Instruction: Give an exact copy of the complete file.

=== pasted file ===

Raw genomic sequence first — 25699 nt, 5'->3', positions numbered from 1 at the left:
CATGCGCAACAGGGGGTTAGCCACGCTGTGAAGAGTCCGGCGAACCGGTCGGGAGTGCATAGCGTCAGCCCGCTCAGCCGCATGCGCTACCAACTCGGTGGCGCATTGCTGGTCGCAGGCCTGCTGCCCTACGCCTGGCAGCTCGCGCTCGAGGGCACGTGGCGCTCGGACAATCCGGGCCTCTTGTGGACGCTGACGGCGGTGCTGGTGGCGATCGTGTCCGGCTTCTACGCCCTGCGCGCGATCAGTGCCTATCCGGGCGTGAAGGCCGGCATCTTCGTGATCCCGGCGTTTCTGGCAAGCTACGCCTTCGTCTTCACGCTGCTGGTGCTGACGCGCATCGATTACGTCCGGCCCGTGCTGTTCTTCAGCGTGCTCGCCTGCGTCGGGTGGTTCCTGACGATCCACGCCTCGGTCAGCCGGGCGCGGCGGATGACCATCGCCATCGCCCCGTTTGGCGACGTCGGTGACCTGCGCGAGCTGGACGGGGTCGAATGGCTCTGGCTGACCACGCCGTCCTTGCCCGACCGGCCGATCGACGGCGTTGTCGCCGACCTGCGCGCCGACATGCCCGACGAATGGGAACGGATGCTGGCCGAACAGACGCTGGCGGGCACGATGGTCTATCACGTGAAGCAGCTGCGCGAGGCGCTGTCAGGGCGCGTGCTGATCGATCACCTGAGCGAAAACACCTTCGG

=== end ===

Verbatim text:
Raw genomic sequence first — 25699 nt, 5'->3', positions numbered from 1 at the left:
CATGCGCAACAGGGGGTTAGCCACGCTGTGAAGAGTCCGGCGAACCGGTCGGGAGTGCATAGCGTCAGCCCGCTCAGCCGCATGCGCTACCAACTCGGTGGCGCATTGCTGGTCGCAGGCCTGCTGCCCTACGCCTGGCAGCTCGCGCTCGAGGGCACGTGGCGCTCGGACAATCCGGGCCTCTTGTGGACGCTGACGGCGGTGCTGGTGGCGATCGTGTCCGGCTTCTACGCCCTGCGCGCGATCAGTGCCTATCCGGGCGTGAAGGCCGGCATCTTCGTGATCCCGGCGTTTCTGGCAAGCTACGCCTTCGTCTTCACGCTGCTGGTGCTGACGCGCATCGATTACGTCCGGCCCGTGCTGTTCTTCAGCGTGCTCGCCTGCGTCGGGTGGTTCCTGACGATCCACGCCTCGGTCAGCCGGGCGCGGCGGATGACCATCGCCATCGCCCCGTTTGGCGACGTCGGTGACCTGCGCGAGCTGGACGGGGTCGAATGGCTCTGGCTGACCACGCCGTCCTTGCCCGACCGGCCGATCGACGGCGTTGTCGCCGACCTGCGCGCCGACATGCCCGACGAATGGGAACGGATGCTGGCCGAACAGACGCTGGCGGGCACGATGGTCTATCACGTGAAGCAGCTGCGCGAGGCGCTGTCAGGGCGCGTGCTGATCGATCACCTGAGCGAAAACACCTTCGG